First validated prognostic proteomic signatures

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South African TB Vaccine Initiative (SATVI) authors Drs Adam Penn-Nicholson, Stanley Kimbung Mbandi, Michelle Fisher, Professors Mark Hatherill and Tom Scriba have co-authored a paper titled Discovery and validation of a prognostic proteomic signature for tuberculosis progression: A prospective cohort study.

Explaining the reason for the study the authors said: “Tuberculosis (TB) is currently the leading cause of death by an infectious disease, yet diagnosis of TB is still hampered by poor tools that require a sputum sample. An accurate, affordable, and easy-to-use diagnostic test would allow targeted antibiotic treatment before symptoms develop and the person becomes infectious, thus providing an opportunity to curb transmission and halt the global epidemic.

“In this study, we sought to develop a blood test that can predict if a healthy individual is likely to progress to active TB disease before clinical symptoms manifest. We analysed plasma from healthy South African adolescents who were followed over 2 years. By comparing abundance of over 3,000 different plasma proteins from individuals who developed TB disease and others who remained healthy, we identified 2 biomarkers that comprised combinations of either 3 or 5 proteins and predicted onset of TB a year before traditional diagnosis was possible. The protein biomarkers were validated for accuracy in an independent cohort of individuals from The Gambia.

“To our knowledge, these are the first validated protein biomarkers with prognostic value for TB; however, neither meet the minimum performance criteria as set out by the World Health Organisation for a TB progression test. More work is required to improve the performance of such tests for practical identification of individuals for investigation of incipient, sub-clinical, or active TB disease.”

Background: A nonsputum blood test capable of predicting progression of healthy individuals to active tuberculosis (TB) before clinical symptoms manifest would allow targeted treatment to curb transmission. We aimed to develop a proteomic biomarker of risk of TB progression for ultimate translation into a point-of-care diagnostic.
Methods and findings: Proteomic TB risk signatures were discovered in a longitudinal cohort of 6,363 Mycobacterium tuberculosis-infected, HIV-negative South African adolescents aged 12–18 years (68% female) who participated in the Adolescent Cohort Study (ACS) between July 6, 2005 and April 23, 2007, through either active (every 6 months) or passive follow-up over 2 years. Forty-six individuals developed microbiologically confirmed TB disease within 2 years of follow-up and were selected as progressors; 106 nonprogressors, who remained healthy, were matched to progressors. Over 3,000 human proteins were quantified in plasma with a highly multiplexed proteomic assay (SOMAscan). Three hundred sixty-one proteins of differential abundance between progressors and nonprogressors were identified. A 5-protein signature, TB Risk Model 5 (TRM5), was discovered in the ACS training set and verified by blind prediction in the ACS test set. Poor performance on samples 13–24 months before TB diagnosis motivated discovery of a second 3-protein signature, 3-protein pair-ratio (3PR) developed using an orthogonal strategy on the full ACS subcohort. Prognostic performance of both signatures was validated in an independent cohort of 1,948 HIV-negative household TB contacts from The Gambia (aged 15–60 years, 66% female), longitudinally followed up for 2 years between March 5, 2007 and October 21, 2010, sampled at baseline, month 6, and month 18. Amongst these contacts, 34 individuals progressed to microbiologically confirmed TB disease and were included as progressors, and 115 nonprogressors were included as controls. Prognostic performance of the TRM5 signature in the ACS training set was excellent within 6 months of TB diagnosis (area under the receiver operating characteristic curve [AUC] 0.96 [95% confidence interval, 0.93–0.99]) and 6–12 months (AUC 0.76 [0.65–0.87]) before TB diagnosis. TRM5 validated with an AUC of 0.66 (0.56–0.75) within 1 year of TB diagnosis in the Gambian validation cohort. The 3PR signature yielded an AUC of 0.89 (0.84–0.95) within 6 months of TB diagnosis and 0.72 (0.64–0.81) 7–12 months before TB diagnosis in the entire South African discovery cohort and validated with an AUC of 0.65 (0.55–0.75) within 1 year of TB diagnosis in the Gambian validation cohort. Signature validation may have been limited by a systematic shift in signal magnitudes generated by differences between the validation assay when compared to the discovery assay. Further validation, especially in cohorts from non-African countries, is necessary to determine how generalizable signature performance is.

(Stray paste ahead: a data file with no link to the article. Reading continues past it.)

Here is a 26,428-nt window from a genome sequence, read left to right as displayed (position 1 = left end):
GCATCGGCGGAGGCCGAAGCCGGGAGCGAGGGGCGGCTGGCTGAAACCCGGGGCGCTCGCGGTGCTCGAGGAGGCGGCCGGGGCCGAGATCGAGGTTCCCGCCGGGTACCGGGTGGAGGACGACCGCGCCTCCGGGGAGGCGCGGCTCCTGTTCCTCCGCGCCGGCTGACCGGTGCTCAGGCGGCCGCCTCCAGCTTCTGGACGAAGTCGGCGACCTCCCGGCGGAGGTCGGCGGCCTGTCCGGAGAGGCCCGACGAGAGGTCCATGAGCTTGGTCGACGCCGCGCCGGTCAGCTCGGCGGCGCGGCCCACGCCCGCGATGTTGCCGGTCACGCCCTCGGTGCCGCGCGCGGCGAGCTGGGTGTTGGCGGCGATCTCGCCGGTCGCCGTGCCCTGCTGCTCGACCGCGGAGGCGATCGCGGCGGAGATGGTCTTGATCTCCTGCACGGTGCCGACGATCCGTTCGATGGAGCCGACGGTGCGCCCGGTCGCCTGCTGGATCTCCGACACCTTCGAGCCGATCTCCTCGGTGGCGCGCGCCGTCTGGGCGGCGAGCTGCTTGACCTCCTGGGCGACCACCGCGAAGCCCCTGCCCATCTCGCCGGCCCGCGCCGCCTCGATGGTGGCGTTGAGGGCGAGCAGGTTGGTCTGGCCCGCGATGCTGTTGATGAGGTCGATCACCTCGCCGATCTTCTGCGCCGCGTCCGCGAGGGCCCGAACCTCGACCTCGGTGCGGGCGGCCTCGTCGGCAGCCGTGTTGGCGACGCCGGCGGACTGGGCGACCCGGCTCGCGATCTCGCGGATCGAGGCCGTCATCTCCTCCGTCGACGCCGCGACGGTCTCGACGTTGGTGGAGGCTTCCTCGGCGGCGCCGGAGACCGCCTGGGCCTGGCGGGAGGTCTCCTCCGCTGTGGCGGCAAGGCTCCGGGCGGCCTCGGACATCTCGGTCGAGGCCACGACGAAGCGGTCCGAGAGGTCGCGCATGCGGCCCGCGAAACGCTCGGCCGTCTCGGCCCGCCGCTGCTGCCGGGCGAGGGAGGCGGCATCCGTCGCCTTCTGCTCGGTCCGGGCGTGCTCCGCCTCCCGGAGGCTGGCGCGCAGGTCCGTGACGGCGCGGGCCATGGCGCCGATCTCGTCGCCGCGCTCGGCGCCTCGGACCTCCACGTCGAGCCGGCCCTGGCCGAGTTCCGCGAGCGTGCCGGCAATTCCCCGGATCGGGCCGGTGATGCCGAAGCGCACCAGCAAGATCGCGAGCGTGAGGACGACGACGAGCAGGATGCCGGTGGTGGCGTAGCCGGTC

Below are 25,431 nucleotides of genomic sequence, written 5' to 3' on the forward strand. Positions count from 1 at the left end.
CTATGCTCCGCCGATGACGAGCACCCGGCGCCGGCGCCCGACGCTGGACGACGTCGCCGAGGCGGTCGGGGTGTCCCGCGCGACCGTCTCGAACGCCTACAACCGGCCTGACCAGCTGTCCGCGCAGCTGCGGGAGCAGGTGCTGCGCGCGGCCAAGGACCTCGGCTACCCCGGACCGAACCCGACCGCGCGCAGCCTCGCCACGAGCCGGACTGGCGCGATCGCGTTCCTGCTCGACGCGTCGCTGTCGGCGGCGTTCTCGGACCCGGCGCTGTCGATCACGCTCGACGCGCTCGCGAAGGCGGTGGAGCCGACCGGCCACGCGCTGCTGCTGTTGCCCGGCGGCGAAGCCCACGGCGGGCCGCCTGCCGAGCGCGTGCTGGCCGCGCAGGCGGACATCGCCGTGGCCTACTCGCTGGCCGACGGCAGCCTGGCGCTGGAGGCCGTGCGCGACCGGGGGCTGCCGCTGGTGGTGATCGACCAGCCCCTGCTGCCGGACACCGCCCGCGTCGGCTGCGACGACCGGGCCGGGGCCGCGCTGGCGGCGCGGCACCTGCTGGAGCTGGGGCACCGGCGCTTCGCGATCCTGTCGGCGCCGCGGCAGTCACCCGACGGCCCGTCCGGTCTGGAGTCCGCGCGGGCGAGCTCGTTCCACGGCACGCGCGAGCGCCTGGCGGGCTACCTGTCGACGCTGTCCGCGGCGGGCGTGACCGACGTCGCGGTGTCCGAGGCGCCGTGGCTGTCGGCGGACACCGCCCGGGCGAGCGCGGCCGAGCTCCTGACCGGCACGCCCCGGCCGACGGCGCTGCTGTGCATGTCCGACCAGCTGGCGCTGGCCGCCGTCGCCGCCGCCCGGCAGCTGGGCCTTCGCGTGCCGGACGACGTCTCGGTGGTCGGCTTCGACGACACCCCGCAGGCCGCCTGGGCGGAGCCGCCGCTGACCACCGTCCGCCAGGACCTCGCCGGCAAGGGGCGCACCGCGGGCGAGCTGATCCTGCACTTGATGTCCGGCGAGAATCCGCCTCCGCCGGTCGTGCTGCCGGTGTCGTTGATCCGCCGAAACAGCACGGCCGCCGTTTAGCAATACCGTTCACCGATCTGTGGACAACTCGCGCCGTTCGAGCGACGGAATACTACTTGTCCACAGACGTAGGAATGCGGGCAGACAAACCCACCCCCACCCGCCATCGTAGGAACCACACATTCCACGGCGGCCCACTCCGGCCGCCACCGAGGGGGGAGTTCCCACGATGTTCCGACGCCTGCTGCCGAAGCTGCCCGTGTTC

Conclusions: Both proteomic TB risk signatures predicted progression to incident TB within a year of diagnosis. To our knowledge, these are the first validated prognostic proteomic signatures. Neither meet the minimum criteria as defined in the WHO Target Product Profile for a progression test. More work is required to develop such a test for practical identification of individuals for investigation of incipient, subclinical, or active TB disease for appropriate treatment and care.

Adam Penn-Nicholson, Thomas Hraha, Ethan G Thompson, David Sterling, Stanley Kimbung Mbandi, Kirsten M Wall, Michelle Fisher, Sara Suliman, Smitha Shankar, Willem A Hanekom, Nebojsa Janjic, Mark Hatherill, Stefan HE Kaufmann, Jayne Sutherland, Gerhard Walzl, Mary Ann De Groote, Urs Ochsner, Daniel E Zak, Thomas J Scriba

SATVI material
PLOS Medicine abstract

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